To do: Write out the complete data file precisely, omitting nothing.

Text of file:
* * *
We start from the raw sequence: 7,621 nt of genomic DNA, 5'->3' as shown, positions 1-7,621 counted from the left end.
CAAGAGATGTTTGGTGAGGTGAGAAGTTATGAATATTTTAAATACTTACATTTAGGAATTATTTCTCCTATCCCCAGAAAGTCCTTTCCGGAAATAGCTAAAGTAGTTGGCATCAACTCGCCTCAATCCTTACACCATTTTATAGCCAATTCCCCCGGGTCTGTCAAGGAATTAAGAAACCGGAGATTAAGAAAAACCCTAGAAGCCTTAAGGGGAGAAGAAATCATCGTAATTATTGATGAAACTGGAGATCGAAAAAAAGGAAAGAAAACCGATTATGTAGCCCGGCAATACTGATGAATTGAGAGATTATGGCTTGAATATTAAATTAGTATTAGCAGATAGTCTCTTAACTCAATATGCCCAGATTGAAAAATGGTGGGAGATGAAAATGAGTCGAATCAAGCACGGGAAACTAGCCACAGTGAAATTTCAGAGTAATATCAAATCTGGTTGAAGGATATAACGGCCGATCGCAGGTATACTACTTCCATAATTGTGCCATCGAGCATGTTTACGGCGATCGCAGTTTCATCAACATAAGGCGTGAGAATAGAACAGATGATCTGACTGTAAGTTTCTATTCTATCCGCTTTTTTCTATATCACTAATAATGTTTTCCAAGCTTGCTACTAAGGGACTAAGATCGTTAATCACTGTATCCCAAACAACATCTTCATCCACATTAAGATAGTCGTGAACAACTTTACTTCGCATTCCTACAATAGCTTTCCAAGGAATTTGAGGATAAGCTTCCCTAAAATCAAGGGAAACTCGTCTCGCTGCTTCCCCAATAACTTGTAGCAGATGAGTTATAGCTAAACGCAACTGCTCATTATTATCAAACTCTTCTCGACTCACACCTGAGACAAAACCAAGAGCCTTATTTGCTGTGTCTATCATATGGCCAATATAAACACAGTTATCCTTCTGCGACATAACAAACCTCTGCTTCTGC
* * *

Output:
We start from the raw sequence: 7,621 nt of genomic DNA, 5'->3' as shown, positions 1-7,621 counted from the left end.
CAAGAGATGTTTGGTGAGGTGAGAAGTTATGAATATTTTAAATACTTACATTTAGGAATTATTTCTCCTATCCCCAGAAAGTCCTTTCCGGAAATAGCTAAAGTAGTTGGCATCAACTCGCCTCAATCCTTACACCATTTTATAGCCAATTCCCCCGGGTCTGTCAAGGAATTAAGAAACCGGAGATTAAGAAAAACCCTAGAAGCCTTAAGGGGAGAAGAAATCATCGTAATTATTGATGAAACTGGAGATCGAAAAAAAGGAAAGAAAACCGATTATGTAGCCCGGCAATACTGATGAATTGAGAGATTATGGCTTGAATATTAAATTAGTATTAGCAGATAGTCTCTTAACTCAATATGCCCAGATTGAAAAATGGTGGGAGATGAAAATGAGTCGAATCAAGCACGGGAAACTAGCCACAGTGAAATTTCAGAGTAATATCAAATCTGGTTGAAGGATATAACGGCCGATCGCAGGTATACTACTTCCATAATTGTGCCATCGAGCATGTTTACGGCGATCGCAGTTTCATCAACATAAGGCGTGAGAATAGAACAGATGATCTGACTGTAAGTTTCTATTCTATCCGCTTTTTTCTATATCACTAATAATGTTTTCCAAGCTTGCTACTAAGGGACTAAGATCGTTAATCACTGTATCCCAAACAACATCTTCATCCACATTAAGATAGTCGTGAACAACTTTACTTCGCATTCCTACAATAGCTTTCCAAGGAATTTGAGGATAAGCTTCCCTAAAATCAAGGGAAACTCGTCTCGCTGCTTCCCCAATAACTTGTAGCAGATGAGTTATAGCTAAACGCAACTGCTCATTATTATCAAACTCTTCTCGACTCACACCTGAGACAAAACCAAGAGCCTTATTTGCTGTGTCTATCATATGGCCAATATAAACACAGTTATCCTTCTGCGACATAACAAACCTCTGCTTCTGC